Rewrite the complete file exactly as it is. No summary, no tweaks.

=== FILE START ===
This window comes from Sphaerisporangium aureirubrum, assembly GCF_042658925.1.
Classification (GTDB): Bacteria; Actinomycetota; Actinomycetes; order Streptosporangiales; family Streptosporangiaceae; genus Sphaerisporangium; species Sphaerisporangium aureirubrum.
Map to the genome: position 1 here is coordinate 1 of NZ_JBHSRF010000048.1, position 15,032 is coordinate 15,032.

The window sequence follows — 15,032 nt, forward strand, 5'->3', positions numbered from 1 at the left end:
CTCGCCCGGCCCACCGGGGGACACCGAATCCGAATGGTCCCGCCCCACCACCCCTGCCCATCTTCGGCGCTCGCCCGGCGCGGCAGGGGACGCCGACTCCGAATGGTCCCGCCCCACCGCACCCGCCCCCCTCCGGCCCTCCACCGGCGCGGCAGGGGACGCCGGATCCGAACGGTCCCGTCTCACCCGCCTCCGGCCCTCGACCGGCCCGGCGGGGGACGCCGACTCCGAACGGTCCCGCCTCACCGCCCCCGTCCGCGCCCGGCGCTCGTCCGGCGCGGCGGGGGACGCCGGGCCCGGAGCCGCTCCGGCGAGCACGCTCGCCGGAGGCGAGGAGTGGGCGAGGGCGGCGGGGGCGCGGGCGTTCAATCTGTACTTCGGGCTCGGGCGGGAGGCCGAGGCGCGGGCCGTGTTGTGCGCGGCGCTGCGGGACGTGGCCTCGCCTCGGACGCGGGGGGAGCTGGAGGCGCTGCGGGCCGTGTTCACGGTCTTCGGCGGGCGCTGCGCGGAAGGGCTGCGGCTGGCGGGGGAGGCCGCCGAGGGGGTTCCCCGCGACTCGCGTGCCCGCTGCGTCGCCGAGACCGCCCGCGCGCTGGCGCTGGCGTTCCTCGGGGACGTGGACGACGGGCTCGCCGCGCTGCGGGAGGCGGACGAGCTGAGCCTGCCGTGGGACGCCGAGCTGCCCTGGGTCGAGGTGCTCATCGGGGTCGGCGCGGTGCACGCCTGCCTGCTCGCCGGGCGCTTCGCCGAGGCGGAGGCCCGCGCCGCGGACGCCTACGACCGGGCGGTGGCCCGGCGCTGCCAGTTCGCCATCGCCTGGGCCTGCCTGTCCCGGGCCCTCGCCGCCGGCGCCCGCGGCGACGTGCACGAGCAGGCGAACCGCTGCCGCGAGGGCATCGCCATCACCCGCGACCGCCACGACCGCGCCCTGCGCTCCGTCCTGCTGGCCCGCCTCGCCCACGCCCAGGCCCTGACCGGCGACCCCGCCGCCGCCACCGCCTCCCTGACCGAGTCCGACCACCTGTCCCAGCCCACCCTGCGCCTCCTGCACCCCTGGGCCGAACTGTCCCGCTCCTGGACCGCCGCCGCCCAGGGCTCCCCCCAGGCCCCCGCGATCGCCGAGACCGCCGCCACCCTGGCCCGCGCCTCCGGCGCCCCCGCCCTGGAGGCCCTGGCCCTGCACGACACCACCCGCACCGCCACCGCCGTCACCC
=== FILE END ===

This window comes from Sphaerisporangium aureirubrum, assembly GCF_042658925.1.
Classification (GTDB): Bacteria; Actinomycetota; Actinomycetes; order Streptosporangiales; family Streptosporangiaceae; genus Sphaerisporangium; species Sphaerisporangium aureirubrum.
Map to the genome: position 1 here is coordinate 1 of NZ_JBHSRF010000048.1, position 15,032 is coordinate 15,032.

The window sequence follows — 15,032 nt, forward strand, 5'->3', positions numbered from 1 at the left end:
CTCGCCCGGCCCACCGGGGGACACCGAATCCGAATGGTCCCGCCCCACCACCCCTGCCCATCTTCGGCGCTCGCCCGGCGCGGCAGGGGACGCCGACTCCGAATGGTCCCGCCCCACCGCACCCGCCCCCCTCCGGCCCTCCACCGGCGCGGCAGGGGACGCCGGATCCGAACGGTCCCGTCTCACCCGCCTCCGGCCCTCGACCGGCCCGGCGGGGGACGCCGACTCCGAACGGTCCCGCCTCACCGCCCCCGTCCGCGCCCGGCGCTCGTCCGGCGCGGCGGGGGACGCCGGGCCCGGAGCCGCTCCGGCGAGCACGCTCGCCGGAGGCGAGGAGTGGGCGAGGGCGGCGGGGGCGCGGGCGTTCAATCTGTACTTCGGGCTCGGGCGGGAGGCCGAGGCGCGGGCCGTGTTGTGCGCGGCGCTGCGGGACGTGGCCTCGCCTCGGACGCGGGGGGAGCTGGAGGCGCTGCGGGCCGTGTTCACGGTCTTCGGCGGGCGCTGCGCGGAAGGGCTGCGGCTGGCGGGGGAGGCCGCCGAGGGGGTTCCCCGCGACTCGCGTGCCCGCTGCGTCGCCGAGACCGCCCGCGCGCTGGCGCTGGCGTTCCTCGGGGACGTGGACGACGGGCTCGCCGCGCTGCGGGAGGCGGACGAGCTGAGCCTGCCGTGGGACGCCGAGCTGCCCTGGGTCGAGGTGCTCATCGGGGTCGGCGCGGTGCACGCCTGCCTGCTCGCCGGGCGCTTCGCCGAGGCGGAGGCCCGCGCCGCGGACGCCTACGACCGGGCGGTGGCCCGGCGCTGCCAGTTCGCCATCGCCTGGGCCTGCCTGTCCCGGGCCCTCGCCGCCGGCGCCCGCGGCGACGTGCACGAGCAGGCGAACCGCTGCCGCGAGGGCATCGCCATCACCCGCGACCGCCACGACCGCGCCCTGCGCTCCGTCCTGCTGGCCCGCCTCGCCCACGCCCAGGCCCTGACCGGCGACCCCGCCGCCGCCACCGCCTCCCTGACCGAGTCCGACCACCTGTCCCAGCCCACCCTGCGCCTCCTGCACCCCTGGGCCGAACTGTCCCGCTCCTGGACCGCCGCCGCCCAGGGCTCCCCCCAGGCCCCCGCGATCGCCGAGACCGCCGCCACCCTGGCCCGCGCCTCCGGCGCCCCCGCCCTGGAGGCCCTGGCCCTGCACGACACCACCCGCACCGCCACCGCCGTCACCC